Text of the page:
What do a beauty queen, an American fashionista, a British journalism student, an Australian expatriate living in Japan and a Canadian entrepreneur have in common?
It sounds like a bad, rather long-winded opening sentence of a joke, but no. Instead, these five people are among a dozen social media gurus who will be making the trip to Hong Kong for the international races in December.
Yes, in a world first for horse racing, the Hong Kong Jockey Club is putting social media on an even keel with traditional media this year as part of its press strategy, reaching out to those who are considered influential on social networks and encouraging them to come to Hong Kong .
It is a big nod to the power of social media in the modern era - a small step towards pushing racing towards a younger, more tech-savvy generation, yet a giant leap for the Jockey Club which, until the start of this season, continued to use terribly written Chinglish tweets on its official account.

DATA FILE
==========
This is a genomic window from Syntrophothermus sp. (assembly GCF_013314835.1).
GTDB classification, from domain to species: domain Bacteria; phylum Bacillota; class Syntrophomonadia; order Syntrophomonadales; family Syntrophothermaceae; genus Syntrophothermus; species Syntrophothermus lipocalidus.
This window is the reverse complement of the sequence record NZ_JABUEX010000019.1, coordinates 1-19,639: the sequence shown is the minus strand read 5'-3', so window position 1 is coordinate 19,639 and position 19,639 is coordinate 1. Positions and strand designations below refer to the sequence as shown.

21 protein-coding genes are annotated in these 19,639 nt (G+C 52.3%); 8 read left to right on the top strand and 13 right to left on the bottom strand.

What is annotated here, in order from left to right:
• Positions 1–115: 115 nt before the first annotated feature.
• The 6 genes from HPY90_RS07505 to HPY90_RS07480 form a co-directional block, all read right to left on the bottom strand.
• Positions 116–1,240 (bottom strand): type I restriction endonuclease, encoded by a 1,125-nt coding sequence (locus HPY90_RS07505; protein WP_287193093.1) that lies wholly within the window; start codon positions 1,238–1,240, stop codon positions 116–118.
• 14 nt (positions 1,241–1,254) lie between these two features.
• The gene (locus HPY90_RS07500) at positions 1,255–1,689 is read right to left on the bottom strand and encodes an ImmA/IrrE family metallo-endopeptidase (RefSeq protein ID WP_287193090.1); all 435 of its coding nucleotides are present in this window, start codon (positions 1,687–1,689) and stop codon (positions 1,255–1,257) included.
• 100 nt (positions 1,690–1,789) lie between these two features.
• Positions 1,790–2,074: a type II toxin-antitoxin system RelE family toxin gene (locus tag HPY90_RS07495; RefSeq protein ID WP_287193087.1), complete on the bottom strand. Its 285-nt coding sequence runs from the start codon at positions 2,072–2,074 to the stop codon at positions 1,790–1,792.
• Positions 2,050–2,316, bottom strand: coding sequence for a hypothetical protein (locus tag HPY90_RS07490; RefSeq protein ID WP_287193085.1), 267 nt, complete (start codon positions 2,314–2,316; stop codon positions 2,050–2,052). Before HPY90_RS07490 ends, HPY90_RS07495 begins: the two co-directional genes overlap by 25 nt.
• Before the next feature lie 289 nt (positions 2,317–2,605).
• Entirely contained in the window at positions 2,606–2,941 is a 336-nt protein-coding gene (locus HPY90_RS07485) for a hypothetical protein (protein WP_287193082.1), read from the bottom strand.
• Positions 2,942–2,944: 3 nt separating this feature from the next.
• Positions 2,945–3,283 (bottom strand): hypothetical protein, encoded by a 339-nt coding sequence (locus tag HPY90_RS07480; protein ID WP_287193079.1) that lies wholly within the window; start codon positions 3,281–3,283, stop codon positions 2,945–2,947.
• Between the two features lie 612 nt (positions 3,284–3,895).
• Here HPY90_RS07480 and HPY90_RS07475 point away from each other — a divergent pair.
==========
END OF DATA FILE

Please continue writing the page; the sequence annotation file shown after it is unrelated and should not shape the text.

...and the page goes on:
It has been a season of firsts for the Jockey Club, particularly in the media department under the direction of the club’s new executive manager of public affairs in racing, Pat Cummings.
There have been improvements across the board, including a new HKIR guide that has been widely applauded for the depth of information.
But perhaps the most exciting initiative is the new social media team, a group of 12 energetic, enthusiastic racing fans who will be using social media platforms - especially Twitter, Facebook and Instagram - to document their experiences at this year’s international races.